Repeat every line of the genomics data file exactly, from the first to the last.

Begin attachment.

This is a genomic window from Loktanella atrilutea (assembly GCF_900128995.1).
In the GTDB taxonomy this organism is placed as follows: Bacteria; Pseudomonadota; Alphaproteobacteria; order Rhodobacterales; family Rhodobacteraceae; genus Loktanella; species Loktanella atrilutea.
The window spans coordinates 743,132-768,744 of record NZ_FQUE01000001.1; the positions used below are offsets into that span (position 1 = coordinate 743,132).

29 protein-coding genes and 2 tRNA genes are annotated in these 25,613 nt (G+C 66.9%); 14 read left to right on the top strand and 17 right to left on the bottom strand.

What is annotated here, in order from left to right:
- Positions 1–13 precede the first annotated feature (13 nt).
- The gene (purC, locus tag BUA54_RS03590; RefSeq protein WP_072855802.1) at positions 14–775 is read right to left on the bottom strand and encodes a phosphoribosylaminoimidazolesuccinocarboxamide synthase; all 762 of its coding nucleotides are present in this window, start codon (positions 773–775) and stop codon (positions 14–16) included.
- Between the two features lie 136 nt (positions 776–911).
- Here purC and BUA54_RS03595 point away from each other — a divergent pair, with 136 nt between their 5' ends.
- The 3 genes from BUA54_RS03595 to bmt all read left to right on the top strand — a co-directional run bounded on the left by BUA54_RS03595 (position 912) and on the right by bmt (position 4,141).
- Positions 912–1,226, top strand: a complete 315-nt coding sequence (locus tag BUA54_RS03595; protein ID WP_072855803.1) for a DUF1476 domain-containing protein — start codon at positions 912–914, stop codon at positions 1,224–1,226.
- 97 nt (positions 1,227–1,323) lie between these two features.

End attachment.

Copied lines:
This is a genomic window from Loktanella atrilutea (assembly GCF_900128995.1).
In the GTDB taxonomy this organism is placed as follows: Bacteria; Pseudomonadota; Alphaproteobacteria; order Rhodobacterales; family Rhodobacteraceae; genus Loktanella; species Loktanella atrilutea.
The window spans coordinates 743,132-768,744 of record NZ_FQUE01000001.1; the positions used below are offsets into that span (position 1 = coordinate 743,132).

29 protein-coding genes and 2 tRNA genes are annotated in these 25,613 nt (G+C 66.9%); 14 read left to right on the top strand and 17 right to left on the bottom strand.

What is annotated here, in order from left to right:
- Positions 1–13 precede the first annotated feature (13 nt).
- The gene (purC, locus tag BUA54_RS03590; RefSeq protein WP_072855802.1) at positions 14–775 is read right to left on the bottom strand and encodes a phosphoribosylaminoimidazolesuccinocarboxamide synthase; all 762 of its coding nucleotides are present in this window, start codon (positions 773–775) and stop codon (positions 14–16) included.
- Between the two features lie 136 nt (positions 776–911).
- Here purC and BUA54_RS03595 point away from each other — a divergent pair, with 136 nt between their 5' ends.
- The 3 genes from BUA54_RS03595 to bmt all read left to right on the top strand — a co-directional run bounded on the left by BUA54_RS03595 (position 912) and on the right by bmt (position 4,141).
- Positions 912–1,226, top strand: a complete 315-nt coding sequence (locus tag BUA54_RS03595; protein ID WP_072855803.1) for a DUF1476 domain-containing protein — start codon at positions 912–914, stop codon at positions 1,224–1,226.
- 97 nt (positions 1,227–1,323) lie between these two features.